Understandably, a few readers were miffed by the Independent Herald’s decision to begin requiring customers be paid subscribers for unlimited access to the newspaper’s online content.
Change is seldom welcomed with open arms, especially when you’re asking someone to pay for something that for years they have gotten for free.
But we felt the move is not only worthwhile, it’s inevitable.
While our online edition has been limited to minimal updates over the past eight years — four or five of the top news stories each week with a few sports stories sprinkled in — we have been offering for free content that our loyal subscribers have been paying for all along.
In the eight years since we first launched ihoneida.com, a growing number of readers have requested additional features — chiefly, the ability to access an electronic version of our print edition.
These changes will make that possible. Our e-edition launched on ihoneida.com two weeks ago, and is available free of charge for non-subscribers through March 1. We’ve also begun pushing updates to the website as news occurs throughout the week, rather than waiting until our print edition rolls off the press each week to make those updates.
This decision was not one we made lightly. There are compelling arguments both for and against “paywalls” for newspaper websites. We discussed it for two years before moving ahead with implementation. During that time frame, the two closest weekly newspapers outside Scott County — the LaFollette Press and the Morgan County News — have begun charging for unlimited online access. Tennessee’s largest daily, The Tennessean, has also begun charging for online access and the Knoxville News Sentinel has announced that it will implement a similar system in the months ahead.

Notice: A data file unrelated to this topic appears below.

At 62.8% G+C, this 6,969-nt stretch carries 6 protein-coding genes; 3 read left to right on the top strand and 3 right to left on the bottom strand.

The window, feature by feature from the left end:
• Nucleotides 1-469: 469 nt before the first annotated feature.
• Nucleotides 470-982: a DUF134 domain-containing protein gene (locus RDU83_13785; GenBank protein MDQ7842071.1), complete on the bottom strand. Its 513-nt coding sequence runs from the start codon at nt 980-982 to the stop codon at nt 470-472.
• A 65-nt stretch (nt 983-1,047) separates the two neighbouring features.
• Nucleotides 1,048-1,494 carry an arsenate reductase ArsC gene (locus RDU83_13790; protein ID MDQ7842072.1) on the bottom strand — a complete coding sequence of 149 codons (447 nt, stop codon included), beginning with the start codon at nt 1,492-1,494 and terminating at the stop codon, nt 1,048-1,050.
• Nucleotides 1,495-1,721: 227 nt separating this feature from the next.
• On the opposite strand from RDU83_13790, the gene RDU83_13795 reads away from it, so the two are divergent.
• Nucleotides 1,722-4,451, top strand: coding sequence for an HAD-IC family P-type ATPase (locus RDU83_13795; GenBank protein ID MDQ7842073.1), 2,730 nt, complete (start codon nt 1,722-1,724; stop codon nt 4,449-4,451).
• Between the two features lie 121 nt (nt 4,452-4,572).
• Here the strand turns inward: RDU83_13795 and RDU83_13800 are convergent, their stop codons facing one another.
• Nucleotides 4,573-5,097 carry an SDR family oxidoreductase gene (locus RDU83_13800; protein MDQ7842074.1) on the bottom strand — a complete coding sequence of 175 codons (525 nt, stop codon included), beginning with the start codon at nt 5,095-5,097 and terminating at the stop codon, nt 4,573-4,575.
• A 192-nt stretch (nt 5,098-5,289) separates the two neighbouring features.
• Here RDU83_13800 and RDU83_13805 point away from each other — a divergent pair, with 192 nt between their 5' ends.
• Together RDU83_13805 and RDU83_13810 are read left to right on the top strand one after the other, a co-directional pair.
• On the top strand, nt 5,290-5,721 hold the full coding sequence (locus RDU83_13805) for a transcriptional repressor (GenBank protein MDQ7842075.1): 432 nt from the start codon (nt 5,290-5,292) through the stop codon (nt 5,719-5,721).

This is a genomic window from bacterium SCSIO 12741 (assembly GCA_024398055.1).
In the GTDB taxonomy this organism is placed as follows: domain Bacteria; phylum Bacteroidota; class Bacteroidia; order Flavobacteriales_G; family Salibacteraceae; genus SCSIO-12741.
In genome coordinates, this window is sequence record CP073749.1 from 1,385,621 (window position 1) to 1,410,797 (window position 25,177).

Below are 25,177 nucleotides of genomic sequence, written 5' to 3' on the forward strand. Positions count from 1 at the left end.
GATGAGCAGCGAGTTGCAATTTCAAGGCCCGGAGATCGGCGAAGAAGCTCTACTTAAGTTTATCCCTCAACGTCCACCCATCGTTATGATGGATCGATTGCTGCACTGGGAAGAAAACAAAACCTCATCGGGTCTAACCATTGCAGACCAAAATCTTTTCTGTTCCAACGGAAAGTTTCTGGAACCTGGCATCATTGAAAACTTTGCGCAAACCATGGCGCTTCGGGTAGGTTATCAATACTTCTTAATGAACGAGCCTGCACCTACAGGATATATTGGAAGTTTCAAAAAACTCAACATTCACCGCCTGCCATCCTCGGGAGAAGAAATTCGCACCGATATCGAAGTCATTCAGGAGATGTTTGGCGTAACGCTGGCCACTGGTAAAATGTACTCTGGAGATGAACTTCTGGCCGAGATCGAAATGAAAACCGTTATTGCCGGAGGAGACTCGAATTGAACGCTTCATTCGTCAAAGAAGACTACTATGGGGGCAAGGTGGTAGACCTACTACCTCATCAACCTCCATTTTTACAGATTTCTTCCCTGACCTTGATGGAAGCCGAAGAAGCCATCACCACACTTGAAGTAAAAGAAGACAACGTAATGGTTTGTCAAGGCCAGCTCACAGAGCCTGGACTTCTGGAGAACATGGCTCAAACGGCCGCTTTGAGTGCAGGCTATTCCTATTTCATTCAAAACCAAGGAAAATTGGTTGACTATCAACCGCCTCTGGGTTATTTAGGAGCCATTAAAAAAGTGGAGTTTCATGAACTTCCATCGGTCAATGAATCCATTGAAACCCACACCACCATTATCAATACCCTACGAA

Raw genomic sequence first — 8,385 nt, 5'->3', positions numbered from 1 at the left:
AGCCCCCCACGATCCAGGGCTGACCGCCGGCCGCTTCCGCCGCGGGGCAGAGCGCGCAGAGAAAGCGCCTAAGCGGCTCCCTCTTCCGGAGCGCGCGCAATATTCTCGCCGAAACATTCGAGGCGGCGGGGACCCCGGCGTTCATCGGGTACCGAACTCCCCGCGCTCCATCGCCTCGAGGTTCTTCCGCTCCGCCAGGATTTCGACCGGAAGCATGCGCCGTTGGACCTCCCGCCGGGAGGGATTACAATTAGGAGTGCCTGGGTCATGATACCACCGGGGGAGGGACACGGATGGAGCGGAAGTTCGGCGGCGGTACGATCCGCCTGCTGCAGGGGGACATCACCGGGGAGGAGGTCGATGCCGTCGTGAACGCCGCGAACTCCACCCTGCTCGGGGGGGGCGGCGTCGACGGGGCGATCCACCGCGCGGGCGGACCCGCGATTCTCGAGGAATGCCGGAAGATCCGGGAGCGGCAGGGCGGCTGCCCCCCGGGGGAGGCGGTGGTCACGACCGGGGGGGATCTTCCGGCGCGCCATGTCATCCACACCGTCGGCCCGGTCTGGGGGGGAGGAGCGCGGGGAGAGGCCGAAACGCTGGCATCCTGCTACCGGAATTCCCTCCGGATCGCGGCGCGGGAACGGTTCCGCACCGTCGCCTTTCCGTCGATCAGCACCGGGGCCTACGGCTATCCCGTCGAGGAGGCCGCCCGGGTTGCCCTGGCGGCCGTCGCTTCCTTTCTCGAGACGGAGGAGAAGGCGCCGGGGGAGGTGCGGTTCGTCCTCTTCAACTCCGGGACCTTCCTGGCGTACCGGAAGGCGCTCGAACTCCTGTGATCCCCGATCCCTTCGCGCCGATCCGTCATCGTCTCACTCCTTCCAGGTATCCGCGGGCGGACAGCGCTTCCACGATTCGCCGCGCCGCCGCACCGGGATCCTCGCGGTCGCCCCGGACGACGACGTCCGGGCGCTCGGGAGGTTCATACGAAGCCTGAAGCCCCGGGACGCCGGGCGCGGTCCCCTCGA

Ultimately, we felt that charging for online access would greatly benefit our subscribers. For years, many loyal and web-savvy subscribers to the Independent Herald have waited patiently for the newspaper to arrive in their mailboxes outside Scott County so they can keep up with what’s happening “back home.”
This change will allow those subscribers to view that news as it occurs, and to view the electronic version of our print edition as soon as it rolls off the press.
The change will also benefit local subscribers by giving them a second option for accessing the news each week. In the 21st Century’s hustle-and-bustle of everyday life, the days of sitting over the newspaper at the dinner table after work and thumbing through the entire edition are essentially over. Readers prefer to be able to access news in a way that is most convenient for them — which means while they’re on break at work, sitting in the dentist’s waiting room or while their kids are at ball practice.
The ultimate goal of any newspaper is to deliver news to the community or communities it serves. If new technology allows us to do that more efficiently, that is a good thing. In this case, we feel that employing the internet to help us distribute coverage of Scott County and its people will benefit our readers, our advertisers and ourselves.
There will doubtlessly be wrinkles to be worked out in the weeks ahead as these changes are fully implemented. Some we can probably predict and others will probably catch us totally off-guard. As we ask for your patience in working through these matters, we also invite you to contact us with any questions or concerns.
■ Ben Garrett is editor of the Independent Herald. Contact him at email@example.com.